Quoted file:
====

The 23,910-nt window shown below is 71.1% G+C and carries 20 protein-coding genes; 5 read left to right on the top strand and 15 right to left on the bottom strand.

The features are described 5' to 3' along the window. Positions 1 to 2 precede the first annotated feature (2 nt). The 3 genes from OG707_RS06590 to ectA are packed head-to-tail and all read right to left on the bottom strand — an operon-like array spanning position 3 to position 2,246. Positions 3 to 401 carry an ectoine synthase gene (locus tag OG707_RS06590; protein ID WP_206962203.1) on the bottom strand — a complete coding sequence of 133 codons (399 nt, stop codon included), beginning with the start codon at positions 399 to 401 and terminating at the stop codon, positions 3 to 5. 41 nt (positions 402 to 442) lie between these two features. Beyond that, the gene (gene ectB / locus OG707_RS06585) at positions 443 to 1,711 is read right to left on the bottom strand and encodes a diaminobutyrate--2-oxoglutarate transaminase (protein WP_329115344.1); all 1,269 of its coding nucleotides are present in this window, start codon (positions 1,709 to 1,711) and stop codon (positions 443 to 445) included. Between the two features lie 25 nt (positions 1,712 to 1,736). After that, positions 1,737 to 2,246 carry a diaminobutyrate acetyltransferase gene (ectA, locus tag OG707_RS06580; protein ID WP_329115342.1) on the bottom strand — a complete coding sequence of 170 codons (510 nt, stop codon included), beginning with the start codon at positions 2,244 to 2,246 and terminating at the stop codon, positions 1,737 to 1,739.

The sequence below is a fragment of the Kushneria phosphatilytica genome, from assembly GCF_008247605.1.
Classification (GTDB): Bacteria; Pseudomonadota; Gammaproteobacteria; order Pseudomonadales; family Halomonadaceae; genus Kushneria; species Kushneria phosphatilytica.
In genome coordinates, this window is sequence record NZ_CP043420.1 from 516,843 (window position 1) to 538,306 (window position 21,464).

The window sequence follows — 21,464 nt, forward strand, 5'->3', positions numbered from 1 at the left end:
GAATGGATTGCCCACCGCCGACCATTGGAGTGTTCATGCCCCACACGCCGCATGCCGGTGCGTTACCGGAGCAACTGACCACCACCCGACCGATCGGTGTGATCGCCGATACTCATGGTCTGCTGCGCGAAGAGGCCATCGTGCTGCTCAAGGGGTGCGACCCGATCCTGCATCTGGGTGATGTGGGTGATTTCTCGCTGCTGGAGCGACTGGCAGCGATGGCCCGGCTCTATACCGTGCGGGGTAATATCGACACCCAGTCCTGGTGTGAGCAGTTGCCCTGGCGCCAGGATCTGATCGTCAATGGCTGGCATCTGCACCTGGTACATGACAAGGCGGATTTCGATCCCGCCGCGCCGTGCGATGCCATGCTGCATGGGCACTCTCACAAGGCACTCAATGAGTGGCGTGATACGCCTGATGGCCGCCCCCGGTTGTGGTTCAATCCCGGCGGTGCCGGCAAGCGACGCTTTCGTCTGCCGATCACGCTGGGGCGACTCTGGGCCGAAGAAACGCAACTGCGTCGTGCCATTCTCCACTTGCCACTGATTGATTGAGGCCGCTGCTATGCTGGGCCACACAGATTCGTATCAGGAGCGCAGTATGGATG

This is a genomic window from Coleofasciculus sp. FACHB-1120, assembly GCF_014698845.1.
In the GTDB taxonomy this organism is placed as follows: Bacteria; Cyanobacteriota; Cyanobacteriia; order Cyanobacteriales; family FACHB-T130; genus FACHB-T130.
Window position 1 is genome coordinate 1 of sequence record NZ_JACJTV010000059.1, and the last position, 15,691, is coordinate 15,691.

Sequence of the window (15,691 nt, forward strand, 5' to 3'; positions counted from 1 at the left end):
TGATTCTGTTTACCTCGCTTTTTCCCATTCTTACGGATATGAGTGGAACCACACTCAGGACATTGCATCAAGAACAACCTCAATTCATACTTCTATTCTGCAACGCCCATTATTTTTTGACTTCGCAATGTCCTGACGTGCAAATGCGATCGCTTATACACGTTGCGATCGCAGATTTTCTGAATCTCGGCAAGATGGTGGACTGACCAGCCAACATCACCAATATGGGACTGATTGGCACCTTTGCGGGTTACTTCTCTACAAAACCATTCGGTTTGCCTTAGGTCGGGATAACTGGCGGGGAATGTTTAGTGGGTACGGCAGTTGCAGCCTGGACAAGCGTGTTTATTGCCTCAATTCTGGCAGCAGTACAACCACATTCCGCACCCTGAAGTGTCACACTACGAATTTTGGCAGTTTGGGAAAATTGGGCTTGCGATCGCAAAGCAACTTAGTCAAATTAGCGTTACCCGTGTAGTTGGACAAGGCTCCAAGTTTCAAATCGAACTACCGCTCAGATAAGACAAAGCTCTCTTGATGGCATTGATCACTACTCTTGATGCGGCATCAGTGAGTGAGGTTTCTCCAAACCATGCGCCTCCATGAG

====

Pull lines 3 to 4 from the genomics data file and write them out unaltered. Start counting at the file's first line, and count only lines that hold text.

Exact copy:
The sequence below is a fragment of the Kushneria phosphatilytica genome, from assembly GCF_008247605.1.
Classification (GTDB): Bacteria; Pseudomonadota; Gammaproteobacteria; order Pseudomonadales; family Halomonadaceae; genus Kushneria; species Kushneria phosphatilytica.